Re-Read: The Spellman Files (Lisa Lutz)

The Spellman Files is the first novel in the Spellman Series by Lisa Lutz.
Finished on: 31.12.2019
[Here’s my first review.]

After a rough youth, Izzy Spellman has found her perfect job, her calling: she’s a private investigator to her very core. The only drawback is that it’s the family business. Her parents are private investigators. Her little sister Rae is only fourteen but already training very hard to be one. Only her brother chose a different way to go: he became a lawyer – and a perfectly law-abiding one at that. But when Izzy’s parents set Rae to spy on Izzy (to find out the identity of her new boyfriend), Izzy has had it with the other Spellmans and she leaves the agency and her home. But when Rae goes missing, she can’t stay away anymore.

The Spellman Files were a pleasant surprise discovery for me and when I learned that it was actually the first novel in a series, it was an even better surprise. But it took me a while to get the other books in the series, so I decided to re-read the first one before getting around to the others. And even on the second go-through, it’s the perfect holiday read in the absolute best way.

The book cover showing a stylized detective with a  magnifying glass.

The Spellman Files has such a good energy about it that makes the book just fly by. And it’s spiced with just the right amount of weirdness to make it fun as it whizzes you along. Generally, it just has a great sense of humor.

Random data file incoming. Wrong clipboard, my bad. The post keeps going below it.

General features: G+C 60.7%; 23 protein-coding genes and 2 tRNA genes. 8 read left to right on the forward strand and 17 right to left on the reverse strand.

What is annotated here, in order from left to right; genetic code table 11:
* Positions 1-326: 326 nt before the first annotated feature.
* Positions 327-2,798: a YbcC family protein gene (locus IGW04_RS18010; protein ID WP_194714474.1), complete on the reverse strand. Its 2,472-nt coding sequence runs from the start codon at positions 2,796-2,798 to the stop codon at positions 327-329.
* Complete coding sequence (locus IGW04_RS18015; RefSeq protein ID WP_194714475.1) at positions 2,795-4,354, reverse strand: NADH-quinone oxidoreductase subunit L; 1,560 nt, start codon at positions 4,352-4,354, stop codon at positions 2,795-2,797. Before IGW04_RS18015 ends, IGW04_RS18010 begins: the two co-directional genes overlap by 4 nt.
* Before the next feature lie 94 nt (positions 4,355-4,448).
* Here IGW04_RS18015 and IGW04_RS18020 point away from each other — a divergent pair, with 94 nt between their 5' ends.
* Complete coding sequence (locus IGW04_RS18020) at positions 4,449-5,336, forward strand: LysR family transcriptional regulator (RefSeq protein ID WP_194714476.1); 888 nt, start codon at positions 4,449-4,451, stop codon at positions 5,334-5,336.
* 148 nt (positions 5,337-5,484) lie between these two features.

Lutz has also an incredible way of writing about a very difficult family. She doesn’t make light of the problematic things that they do (to each other) but at the same time, they aren’t assholes either. All of them just aren’t the most balanced of people and they all make some very, very questionable decisions. It’s nice to get a screwed-up family who do some bad things, but not because they’re bad people and never in an abusive way.

And Izzy is such a catastrophe as a human being and she is allowed to grow and develop and learn. In the end, she becomes less of a catastrophe. That room for messiness is rarely afforded to female characters, especially when it’s combined with actual growth, so that’s also great.

Altogether, it’s entertaining and also emotional and it’s bound to make you laugh, giving me everything I could ask of it.

Summarizing: Fun times.

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